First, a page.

The birth of a human baby might be the most powerful event in our universe. From consummation to birthing, the drama of human love swirls behind sacred and erotic forces. But, as we behold the birth of God’s son, we do not usually dwell in the Song of Songs. Why is this?
The Church for 2000 years has set aside Advent as the time to contemplate and anticipate the virgin birth. Jesus came to us as a swaddled baby born, as John says, “not from a husband’s will.” Yet, the story of this Son of Man was never meant to strip mine us from our earthy life. It was never meant to transform each into a holy virgin. Quite the opposite. The Nativity reminds us that our creator God enters into this world amidst our political and personal struggles. A baby lifts us now, here among us, into realms of love we are unable to muster.
We cannot wield our eros bending it towards our will. The author of the Song knows this:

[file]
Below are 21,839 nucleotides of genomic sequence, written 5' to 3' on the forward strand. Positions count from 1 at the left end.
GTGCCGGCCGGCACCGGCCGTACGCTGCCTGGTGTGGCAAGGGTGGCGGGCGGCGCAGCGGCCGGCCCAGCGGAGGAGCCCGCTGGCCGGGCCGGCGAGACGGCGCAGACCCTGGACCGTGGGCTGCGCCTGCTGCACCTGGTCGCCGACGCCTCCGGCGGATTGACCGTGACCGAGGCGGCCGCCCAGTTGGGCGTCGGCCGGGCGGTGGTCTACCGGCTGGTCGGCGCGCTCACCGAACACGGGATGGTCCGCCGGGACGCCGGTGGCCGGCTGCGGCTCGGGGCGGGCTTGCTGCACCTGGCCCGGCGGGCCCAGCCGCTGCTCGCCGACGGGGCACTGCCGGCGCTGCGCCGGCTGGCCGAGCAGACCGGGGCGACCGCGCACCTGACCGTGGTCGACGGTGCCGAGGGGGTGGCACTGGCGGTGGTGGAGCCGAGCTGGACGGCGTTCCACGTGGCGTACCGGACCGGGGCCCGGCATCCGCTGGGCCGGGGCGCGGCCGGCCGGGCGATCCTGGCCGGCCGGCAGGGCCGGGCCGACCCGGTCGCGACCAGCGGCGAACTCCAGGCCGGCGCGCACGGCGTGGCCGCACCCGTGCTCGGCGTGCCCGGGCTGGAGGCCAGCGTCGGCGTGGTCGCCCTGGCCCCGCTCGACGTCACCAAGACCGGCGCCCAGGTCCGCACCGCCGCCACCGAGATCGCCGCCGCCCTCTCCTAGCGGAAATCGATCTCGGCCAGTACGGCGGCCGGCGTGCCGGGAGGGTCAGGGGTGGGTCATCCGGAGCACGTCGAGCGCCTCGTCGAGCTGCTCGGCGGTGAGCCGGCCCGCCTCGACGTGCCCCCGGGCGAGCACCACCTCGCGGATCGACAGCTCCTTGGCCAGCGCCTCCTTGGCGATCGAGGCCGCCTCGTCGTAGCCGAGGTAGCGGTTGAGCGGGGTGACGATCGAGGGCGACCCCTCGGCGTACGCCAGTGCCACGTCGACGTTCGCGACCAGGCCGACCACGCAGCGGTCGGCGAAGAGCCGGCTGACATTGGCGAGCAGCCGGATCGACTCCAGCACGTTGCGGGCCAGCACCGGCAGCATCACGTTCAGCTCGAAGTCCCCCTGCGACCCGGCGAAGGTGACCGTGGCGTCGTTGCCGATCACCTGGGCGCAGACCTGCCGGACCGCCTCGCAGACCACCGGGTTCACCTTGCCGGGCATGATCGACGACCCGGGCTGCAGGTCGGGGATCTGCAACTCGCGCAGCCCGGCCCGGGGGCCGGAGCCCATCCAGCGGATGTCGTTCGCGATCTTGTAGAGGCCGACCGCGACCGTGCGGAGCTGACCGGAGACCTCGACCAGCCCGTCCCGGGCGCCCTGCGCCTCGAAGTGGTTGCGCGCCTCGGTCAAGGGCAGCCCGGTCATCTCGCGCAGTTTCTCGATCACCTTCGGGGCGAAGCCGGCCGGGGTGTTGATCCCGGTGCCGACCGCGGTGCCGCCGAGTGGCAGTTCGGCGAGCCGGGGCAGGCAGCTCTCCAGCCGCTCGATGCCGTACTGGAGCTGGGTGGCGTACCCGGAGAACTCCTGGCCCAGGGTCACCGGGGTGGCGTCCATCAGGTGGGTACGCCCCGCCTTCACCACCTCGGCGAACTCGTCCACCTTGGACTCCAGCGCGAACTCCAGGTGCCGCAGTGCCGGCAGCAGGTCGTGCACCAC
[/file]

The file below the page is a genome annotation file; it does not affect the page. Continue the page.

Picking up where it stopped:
Love is as strong as death, its jealousy unyielding as the grave. It burns like blazing fire, like a mighty flame. Many waters cannot quench love; rivers cannot wash it away.
Advent reminds us that our human eros can be transformed. And when love is linked with life, the miracle of birth guides us beyond cheap ecstasy into deep oceans of abandon and union.
I believe the Song is written as a story of a courting or engaged couple, their marriage, and their journey into the depths of love. It is no wonder the church has seen images echoing God’s love story with humanity. I sense it is both and ask this guiding question: How does the birth of God’s Son transform the broken projects of struggling lovers into inspirations for soul mating.
So, in the coming weeks, you will find here seventeen short Advent reflections from a young man learning to be a lover and a husband, who at the same time struggles to plant his worth as the beloved Bride of Christ.